Debutante filmmaker Irfana Majumdar’s Shankar’s Fairies will premiere at the Locarno Film Festival

Debutante filmmaker Irfana Majumdar’s Shankar’s Fairies is all set for the world premiere at the Locarno Film Festival

Sharmistha Ghosal Published :  06th August 2021 12:00 AM   |   Published :   |  06th August 2021 12:00 AM
A still from Shankar's Fairies

A still from Shankar's Fairies

The perils of class struggle in Indian society are well-etched out in several films by renowned directors and Irfana Majumdar joins this league with her debut feature, Shankar’s Fairies, that’s all set to premiere globally at the ongoing Locarno Film Festival on August 13. “This is an intimate film, about the almost-unnoticed moments of life that shape us and our choices. We are tremendously excited for the film to be opening at Locarno and for people from around the world to watch it,” shares an excited Irfana, who runs Nirman Theatre and Film Studio in Varanasi.

Based on the childhood memories of her mother, Nita Kumar, a professor of history and anthropology, the film, is set in 1962 Lucknow and tells the story of Shankar, a village man with a gift for storytelling, who brings up a police officer’s daughter while being far away from his own family. Written and produced by Nita, it has been shot in her ancestral home. We had a chat with Irfana about her film and more. Excerpts.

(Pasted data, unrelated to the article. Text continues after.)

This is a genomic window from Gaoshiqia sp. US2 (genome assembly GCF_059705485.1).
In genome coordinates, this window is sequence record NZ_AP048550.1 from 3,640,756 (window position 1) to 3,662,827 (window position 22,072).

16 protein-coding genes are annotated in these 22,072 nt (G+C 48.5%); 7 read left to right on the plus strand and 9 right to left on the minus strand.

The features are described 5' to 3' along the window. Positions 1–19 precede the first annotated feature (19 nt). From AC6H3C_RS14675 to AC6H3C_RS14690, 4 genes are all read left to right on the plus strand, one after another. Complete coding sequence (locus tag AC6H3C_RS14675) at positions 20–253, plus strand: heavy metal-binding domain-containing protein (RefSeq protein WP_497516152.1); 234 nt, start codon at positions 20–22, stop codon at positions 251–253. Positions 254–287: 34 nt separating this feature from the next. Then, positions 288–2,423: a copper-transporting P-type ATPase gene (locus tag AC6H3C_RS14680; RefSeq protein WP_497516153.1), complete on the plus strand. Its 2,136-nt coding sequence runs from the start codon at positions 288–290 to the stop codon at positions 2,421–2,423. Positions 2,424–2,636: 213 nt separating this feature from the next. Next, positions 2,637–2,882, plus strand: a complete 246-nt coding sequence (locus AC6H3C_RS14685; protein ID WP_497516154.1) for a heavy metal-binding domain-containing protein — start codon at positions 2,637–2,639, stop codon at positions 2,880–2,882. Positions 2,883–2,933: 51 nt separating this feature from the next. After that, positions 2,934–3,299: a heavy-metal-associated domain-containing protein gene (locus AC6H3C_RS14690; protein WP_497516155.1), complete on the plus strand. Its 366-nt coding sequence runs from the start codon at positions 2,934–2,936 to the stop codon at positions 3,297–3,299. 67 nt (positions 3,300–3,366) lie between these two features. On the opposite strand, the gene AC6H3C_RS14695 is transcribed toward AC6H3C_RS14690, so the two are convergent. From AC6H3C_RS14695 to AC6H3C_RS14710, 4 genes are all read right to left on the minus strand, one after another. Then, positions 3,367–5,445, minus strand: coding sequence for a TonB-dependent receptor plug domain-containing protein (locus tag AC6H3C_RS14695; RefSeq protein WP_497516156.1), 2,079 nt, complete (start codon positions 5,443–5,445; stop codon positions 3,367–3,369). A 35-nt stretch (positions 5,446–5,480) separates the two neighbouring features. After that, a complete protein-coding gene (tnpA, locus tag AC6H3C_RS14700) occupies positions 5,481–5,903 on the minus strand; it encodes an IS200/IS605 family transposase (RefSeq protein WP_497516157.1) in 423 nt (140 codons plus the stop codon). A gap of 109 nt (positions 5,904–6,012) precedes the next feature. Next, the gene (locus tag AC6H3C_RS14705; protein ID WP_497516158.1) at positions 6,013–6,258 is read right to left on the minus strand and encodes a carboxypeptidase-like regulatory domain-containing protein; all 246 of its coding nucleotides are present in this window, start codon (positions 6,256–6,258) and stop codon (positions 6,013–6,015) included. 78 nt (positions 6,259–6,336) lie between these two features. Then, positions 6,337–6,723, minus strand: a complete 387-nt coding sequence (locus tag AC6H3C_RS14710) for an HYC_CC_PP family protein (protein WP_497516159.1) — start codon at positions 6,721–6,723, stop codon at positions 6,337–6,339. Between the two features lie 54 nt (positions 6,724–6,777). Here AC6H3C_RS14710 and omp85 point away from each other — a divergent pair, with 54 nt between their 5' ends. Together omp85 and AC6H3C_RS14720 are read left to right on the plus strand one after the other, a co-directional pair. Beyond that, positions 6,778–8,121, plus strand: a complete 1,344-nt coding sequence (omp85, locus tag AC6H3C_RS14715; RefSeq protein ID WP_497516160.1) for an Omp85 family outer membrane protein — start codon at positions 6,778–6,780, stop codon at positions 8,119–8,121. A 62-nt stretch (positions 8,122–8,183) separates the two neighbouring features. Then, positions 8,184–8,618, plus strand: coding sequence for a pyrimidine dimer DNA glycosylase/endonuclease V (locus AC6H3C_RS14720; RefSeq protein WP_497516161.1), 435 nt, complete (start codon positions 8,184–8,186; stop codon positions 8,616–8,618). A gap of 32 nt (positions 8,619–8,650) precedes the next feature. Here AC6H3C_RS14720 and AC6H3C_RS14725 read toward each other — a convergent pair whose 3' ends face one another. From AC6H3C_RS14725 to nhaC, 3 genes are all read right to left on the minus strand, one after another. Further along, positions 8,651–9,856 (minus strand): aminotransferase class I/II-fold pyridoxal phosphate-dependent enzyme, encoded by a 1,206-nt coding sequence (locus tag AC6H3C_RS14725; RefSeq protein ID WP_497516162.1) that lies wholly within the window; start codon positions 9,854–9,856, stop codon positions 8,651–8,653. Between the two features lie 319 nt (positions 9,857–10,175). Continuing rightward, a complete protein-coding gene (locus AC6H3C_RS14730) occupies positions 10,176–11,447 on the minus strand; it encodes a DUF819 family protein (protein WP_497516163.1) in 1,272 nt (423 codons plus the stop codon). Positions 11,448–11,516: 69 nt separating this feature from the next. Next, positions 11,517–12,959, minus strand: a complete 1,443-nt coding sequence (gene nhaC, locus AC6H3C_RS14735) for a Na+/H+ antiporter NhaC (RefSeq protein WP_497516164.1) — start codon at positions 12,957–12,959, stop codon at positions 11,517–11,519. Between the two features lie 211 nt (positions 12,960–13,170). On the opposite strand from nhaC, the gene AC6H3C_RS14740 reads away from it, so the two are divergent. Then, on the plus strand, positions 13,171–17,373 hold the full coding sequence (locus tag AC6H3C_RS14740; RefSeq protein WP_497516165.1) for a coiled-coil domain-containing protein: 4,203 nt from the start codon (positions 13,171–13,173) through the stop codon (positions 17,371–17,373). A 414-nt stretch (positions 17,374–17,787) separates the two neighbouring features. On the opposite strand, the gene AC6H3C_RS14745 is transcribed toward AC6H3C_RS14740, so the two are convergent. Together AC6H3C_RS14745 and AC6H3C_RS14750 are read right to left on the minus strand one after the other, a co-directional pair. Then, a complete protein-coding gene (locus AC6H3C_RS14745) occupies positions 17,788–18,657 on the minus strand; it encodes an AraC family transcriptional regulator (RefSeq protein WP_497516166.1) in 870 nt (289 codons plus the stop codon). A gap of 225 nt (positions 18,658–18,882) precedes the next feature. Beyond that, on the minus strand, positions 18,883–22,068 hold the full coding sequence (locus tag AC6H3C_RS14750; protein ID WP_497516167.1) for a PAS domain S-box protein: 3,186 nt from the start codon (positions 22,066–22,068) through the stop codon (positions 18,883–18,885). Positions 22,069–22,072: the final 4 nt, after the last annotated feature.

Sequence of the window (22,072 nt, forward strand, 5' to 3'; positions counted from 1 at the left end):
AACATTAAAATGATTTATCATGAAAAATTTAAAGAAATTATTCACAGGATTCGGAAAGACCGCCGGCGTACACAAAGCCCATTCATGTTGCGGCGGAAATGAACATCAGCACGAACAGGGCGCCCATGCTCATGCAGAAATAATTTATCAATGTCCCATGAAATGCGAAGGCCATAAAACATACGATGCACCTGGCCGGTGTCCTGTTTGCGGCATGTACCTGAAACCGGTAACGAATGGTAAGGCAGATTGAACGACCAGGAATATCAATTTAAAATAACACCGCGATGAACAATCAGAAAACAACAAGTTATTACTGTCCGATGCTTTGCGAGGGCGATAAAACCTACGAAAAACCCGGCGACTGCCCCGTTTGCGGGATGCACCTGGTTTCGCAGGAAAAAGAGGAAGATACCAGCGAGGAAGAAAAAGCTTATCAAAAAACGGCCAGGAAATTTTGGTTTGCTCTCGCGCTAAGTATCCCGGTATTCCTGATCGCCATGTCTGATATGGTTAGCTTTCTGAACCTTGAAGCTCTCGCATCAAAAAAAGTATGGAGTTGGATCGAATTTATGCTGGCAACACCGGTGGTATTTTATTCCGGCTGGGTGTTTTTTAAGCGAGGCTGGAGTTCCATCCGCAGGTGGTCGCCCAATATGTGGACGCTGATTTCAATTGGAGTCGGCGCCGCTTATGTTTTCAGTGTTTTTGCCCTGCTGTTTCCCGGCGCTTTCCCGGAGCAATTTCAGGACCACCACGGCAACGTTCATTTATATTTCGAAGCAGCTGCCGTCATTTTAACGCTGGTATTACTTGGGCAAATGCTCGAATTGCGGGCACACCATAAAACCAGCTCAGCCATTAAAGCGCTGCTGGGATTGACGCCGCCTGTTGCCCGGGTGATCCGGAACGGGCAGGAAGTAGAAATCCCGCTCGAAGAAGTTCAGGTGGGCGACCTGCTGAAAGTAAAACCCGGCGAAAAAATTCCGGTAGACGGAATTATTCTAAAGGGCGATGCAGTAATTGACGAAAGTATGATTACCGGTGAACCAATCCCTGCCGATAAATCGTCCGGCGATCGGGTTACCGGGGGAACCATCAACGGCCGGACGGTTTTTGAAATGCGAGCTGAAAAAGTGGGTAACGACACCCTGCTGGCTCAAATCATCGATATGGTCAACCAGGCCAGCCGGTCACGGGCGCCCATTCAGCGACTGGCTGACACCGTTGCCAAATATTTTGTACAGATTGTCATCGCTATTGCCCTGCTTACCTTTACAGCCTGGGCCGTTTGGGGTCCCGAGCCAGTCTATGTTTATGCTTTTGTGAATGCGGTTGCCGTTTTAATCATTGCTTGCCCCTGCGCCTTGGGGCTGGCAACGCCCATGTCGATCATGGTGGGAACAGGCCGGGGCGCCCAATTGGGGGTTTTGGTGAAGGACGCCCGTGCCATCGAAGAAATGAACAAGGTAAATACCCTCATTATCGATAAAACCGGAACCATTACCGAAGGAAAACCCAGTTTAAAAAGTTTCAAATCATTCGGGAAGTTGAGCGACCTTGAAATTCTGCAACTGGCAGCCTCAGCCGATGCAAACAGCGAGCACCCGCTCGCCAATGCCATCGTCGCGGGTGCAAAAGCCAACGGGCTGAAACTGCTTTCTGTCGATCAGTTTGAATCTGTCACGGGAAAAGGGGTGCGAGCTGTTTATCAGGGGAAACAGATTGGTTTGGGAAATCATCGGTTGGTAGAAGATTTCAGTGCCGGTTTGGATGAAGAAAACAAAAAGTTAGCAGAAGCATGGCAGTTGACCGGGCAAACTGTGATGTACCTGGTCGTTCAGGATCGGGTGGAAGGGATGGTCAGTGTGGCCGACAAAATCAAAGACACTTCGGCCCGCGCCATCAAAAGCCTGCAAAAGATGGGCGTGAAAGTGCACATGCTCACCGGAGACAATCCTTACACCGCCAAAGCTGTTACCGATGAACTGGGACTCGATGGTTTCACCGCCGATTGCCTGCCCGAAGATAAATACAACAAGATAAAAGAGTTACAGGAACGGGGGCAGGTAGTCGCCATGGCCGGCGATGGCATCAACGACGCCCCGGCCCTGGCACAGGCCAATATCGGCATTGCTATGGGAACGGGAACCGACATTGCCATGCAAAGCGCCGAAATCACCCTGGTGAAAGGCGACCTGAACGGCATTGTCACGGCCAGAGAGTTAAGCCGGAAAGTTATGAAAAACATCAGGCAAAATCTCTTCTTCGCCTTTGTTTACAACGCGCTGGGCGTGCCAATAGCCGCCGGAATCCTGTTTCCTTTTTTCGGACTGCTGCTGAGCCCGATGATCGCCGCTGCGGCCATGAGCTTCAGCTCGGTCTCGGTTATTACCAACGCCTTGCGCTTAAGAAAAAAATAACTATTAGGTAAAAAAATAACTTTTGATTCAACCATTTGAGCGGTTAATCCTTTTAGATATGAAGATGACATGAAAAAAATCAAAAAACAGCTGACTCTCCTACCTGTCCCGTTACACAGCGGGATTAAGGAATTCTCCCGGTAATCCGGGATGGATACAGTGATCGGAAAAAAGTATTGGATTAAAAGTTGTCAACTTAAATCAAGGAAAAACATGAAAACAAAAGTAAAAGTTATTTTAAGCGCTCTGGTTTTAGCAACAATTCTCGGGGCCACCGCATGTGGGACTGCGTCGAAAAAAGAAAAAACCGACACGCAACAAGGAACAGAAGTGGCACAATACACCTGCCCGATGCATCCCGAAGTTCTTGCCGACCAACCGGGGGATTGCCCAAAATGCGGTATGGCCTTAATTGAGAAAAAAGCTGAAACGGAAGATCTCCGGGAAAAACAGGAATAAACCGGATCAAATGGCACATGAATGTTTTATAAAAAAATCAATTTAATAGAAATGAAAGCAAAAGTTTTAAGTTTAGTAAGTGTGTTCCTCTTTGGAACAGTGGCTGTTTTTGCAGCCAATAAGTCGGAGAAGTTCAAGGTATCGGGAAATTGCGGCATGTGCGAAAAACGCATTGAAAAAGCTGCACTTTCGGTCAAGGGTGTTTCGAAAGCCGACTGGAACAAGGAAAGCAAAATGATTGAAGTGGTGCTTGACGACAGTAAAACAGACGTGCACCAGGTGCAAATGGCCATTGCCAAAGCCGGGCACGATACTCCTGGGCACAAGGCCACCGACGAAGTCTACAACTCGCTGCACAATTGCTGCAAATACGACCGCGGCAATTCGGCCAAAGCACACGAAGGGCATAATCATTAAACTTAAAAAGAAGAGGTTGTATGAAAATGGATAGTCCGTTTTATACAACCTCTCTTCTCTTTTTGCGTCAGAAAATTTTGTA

A still from Shankar's Fairies
A still from Shankar's Fairies

How did you go about the very real-life casting?

Almost all the incidents in the film have some basis in real life. We added some or made some changes to fit the narrative. We had auditions in Delhi, Mumbai, Varanasi and Lucknow. Shankar is played by Jaihind Kumar, a film actor from Mumbai; the little girl, other children, and minor characters are mostly from Lucknow, and most of them are non-actors or people who are in theatre there. We had workshops in four or five schools with children and then shortlisted the promising ones.

A still from Shankar's Fairies
A still from Shankar's Fairies

Though inequality and social injustice are embedded in servitude, many feel that it also helps the class in their economic plight. Your take?

Domestic servants have no job security, or any rights such as paid leave, health and retirement benefits. There are no laws that regulate how much they should be paid or how long they should work. There is nothing that requires employers to assist in their children’s educations or even pay them a basic minimum wage. Children are still widely employed as domestic help. Which aspect of this alleviates poverty? This is a systemic inequality based on class, not something where one individual can simply ‘do good’ and really address or change anything.

Your upcoming projects?

I’m currently working on a solo performance and planning my second film with my mother and my husband, Gaurav Saini.

Anything for the web?

I helped my organisation make a series for children during the pandemic, called Meraki. I edited the first few episodes, but in terms of professional web series, I do have ideas and I would love to do that sometime soon.

Twitter: @sharmidas